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The Prestige of Pronunciation

Shifts provide clues to identity and socioeconomic status.

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Students at Baylor University, in Waco, TX, haven't been minding their P's and Q's lately; instead, they've been tending to R's - and finding they crop up in Central Texas conversations much more than they did decades ago.

These days there are fewer "fathahs" and more "fathers," fewer "whatevahs" and more "whatevers,'' fewer "awn-ry" people and more "ornery" ones in the heart of Texas. Such changes are important because they provide clues to identity and socioeconomic status, said Jeannette Denton, PhD, coordinator of the Language and Linguistics Program at Baylor.

The shift seems to have begun in the 1930s, putting Central Texas a step ahead of such /r/-resistant strongholds as Boston and coastal South Carolina, although it has been creeping in there more frequently since the 1950s.

Ten linguistics students at Baylor investigated the change by listening to recordings of Central Texans ages 80-100.

"There's a theory that if you sample the population across age groups and think of older age groups as fossils, you can see what the language was like when they were learning. You can see a change in progress, if there's a change going on," said Dr. Denton, who led the project. "Linguistics is part of who you are, who you identify with, your age, your socioeconomic status."

Pronouncing /r/ is regarded as more prestigious than not doing so, "although I couldn't tell you why," Dr. Denton said.

The discovery by the undergraduate students in an American dialects course contradicts findings of a 1989 poll of about 1,000 Texans 18 and older. Using U.S. Census Bureau data, scholars contacted households by phone and spoke to the oldest and youngest members to listen for differences in pronunciation. The study indicated that /r/ did not begin to assert itself much until World War II.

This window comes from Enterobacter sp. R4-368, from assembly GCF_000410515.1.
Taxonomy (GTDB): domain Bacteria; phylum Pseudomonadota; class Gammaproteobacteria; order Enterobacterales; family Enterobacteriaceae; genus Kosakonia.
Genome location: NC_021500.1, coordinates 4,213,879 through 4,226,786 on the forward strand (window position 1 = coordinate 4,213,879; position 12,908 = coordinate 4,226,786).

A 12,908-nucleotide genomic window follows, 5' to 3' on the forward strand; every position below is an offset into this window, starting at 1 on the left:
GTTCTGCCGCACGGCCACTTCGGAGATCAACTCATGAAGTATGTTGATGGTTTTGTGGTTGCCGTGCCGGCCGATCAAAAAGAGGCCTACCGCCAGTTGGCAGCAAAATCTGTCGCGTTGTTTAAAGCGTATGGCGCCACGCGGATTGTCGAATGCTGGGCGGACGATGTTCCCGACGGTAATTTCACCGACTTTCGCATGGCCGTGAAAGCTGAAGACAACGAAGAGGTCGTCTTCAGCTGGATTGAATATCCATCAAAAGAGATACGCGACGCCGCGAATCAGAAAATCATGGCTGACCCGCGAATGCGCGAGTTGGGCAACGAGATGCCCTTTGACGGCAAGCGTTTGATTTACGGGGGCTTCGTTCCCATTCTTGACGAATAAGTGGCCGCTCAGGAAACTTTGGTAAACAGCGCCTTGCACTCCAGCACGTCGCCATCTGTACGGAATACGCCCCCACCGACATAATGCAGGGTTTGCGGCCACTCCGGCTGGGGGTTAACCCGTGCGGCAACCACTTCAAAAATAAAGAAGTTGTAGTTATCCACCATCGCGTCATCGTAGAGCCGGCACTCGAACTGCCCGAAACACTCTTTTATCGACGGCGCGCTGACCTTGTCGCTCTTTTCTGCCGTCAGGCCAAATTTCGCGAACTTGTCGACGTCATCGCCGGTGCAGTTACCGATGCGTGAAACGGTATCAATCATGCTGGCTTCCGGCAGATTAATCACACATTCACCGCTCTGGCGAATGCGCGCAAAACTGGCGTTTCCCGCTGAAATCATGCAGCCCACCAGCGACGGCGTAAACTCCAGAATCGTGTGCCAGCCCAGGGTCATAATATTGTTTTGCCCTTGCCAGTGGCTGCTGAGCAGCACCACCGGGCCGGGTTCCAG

In their search for clues to what was happening in the language, the students turned to the Institute for Oral History at Baylor. They listened to recorded interviews of 10 Central Texas African-American and Anglo-American women born between 1896 and the mid-1920s. Elderly men were not included because the sample was not large enough.

Among those interviewed during the 1980s and later were a teacher, a costume shop owner and a midwife. The students studied each person's speech in an hour-long recording.

Audrey Johnson, a senior language and linguistics major, studied the language of a 73-year-old black woman who had helped her father on the family farm. "They owned land, which was important because not many African-Americans did at the time," Johnson said. The woman pronounced /r/ when it occurred after vowels in words, such as "porch" and "furniture," but dropped it at the end of words, so "older" became "oldah."

When people begin to pronounce the sound more frequently, they do so in stages - first when it follows a vowel in the middle of the word and then later at the end of the word, Johnson said. "It's pretty universal. It's much easier to drop it at the end."

Among the main influences on speech are a person's circle of friends and acquaintances. People who lived in more than one place or communicated with a greater number of people were more likely to pronounce /r/, Dr. Denton said. The best reflection of a person's identity comes when speech is relaxed and pronunciations are not monitored.

She theorizes that because women historically have had less socioeconomic power than men, they compensated through appearance, and part of that appearance is language. "They may have tried to speak at a higher or more educated level," she said.

She plans to continue the project with new students in the fall and hopes the work will lead to a scholarly publication of the group's findings.

 

In 1995, at Allegheny College, in Meadville, Pa., I did my undergraduate thesis on "The Loss and Intrusion of [r] in Rhode Island Dialect". The school submitted it for publication, but dialect research was not of interest at the time. It anyone is interested, especially Dr. Denton, please feel free to contact me.

Robin April 25, 2011
CA




     

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